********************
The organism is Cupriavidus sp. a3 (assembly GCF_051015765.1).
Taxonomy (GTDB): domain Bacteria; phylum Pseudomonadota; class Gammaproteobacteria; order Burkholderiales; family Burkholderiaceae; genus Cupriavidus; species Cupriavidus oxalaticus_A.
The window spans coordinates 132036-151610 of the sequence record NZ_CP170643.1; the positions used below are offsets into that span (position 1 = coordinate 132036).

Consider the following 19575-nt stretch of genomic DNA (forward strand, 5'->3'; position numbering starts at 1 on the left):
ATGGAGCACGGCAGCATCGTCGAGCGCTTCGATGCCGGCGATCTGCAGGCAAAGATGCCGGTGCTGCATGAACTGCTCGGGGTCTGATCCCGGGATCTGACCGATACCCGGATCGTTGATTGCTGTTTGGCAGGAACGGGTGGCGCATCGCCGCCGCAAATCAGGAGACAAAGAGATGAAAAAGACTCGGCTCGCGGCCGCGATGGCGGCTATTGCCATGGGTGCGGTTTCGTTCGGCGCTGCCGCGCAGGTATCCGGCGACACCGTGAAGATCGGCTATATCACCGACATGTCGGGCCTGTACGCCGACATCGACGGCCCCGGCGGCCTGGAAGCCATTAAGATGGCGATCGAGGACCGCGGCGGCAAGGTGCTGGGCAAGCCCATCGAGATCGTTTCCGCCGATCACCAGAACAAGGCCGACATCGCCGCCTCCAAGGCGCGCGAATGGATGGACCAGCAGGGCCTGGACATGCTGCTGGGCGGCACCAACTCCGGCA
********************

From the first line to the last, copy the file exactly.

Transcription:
The organism is Cupriavidus sp. a3 (assembly GCF_051015765.1).
Taxonomy (GTDB): domain Bacteria; phylum Pseudomonadota; class Gammaproteobacteria; order Burkholderiales; family Burkholderiaceae; genus Cupriavidus; species Cupriavidus oxalaticus_A.
The window spans coordinates 132036-151610 of the sequence record NZ_CP170643.1; the positions used below are offsets into that span (position 1 = coordinate 132036).

Consider the following 19575-nt stretch of genomic DNA (forward strand, 5'->3'; position numbering starts at 1 on the left):
ATGGAGCACGGCAGCATCGTCGAGCGCTTCGATGCCGGCGATCTGCAGGCAAAGATGCCGGTGCTGCATGAACTGCTCGGGGTCTGATCCCGGGATCTGACCGATACCCGGATCGTTGATTGCTGTTTGGCAGGAACGGGTGGCGCATCGCCGCCGCAAATCAGGAGACAAAGAGATGAAAAAGACTCGGCTCGCGGCCGCGATGGCGGCTATTGCCATGGGTGCGGTTTCGTTCGGCGCTGCCGCGCAGGTATCCGGCGACACCGTGAAGATCGGCTATATCACCGACATGTCGGGCCTGTACGCCGACATCGACGGCCCCGGCGGCCTGGAAGCCATTAAGATGGCGATCGAGGACCGCGGCGGCAAGGTGCTGGGCAAGCCCATCGAGATCGTTTCCGCCGATCACCAGAACAAGGCCGACATCGCCGCCTCCAAGGCGCGCGAATGGATGGACCAGCAGGGCCTGGACATGCTGCTGGGCGGCACCAACTCCGGCA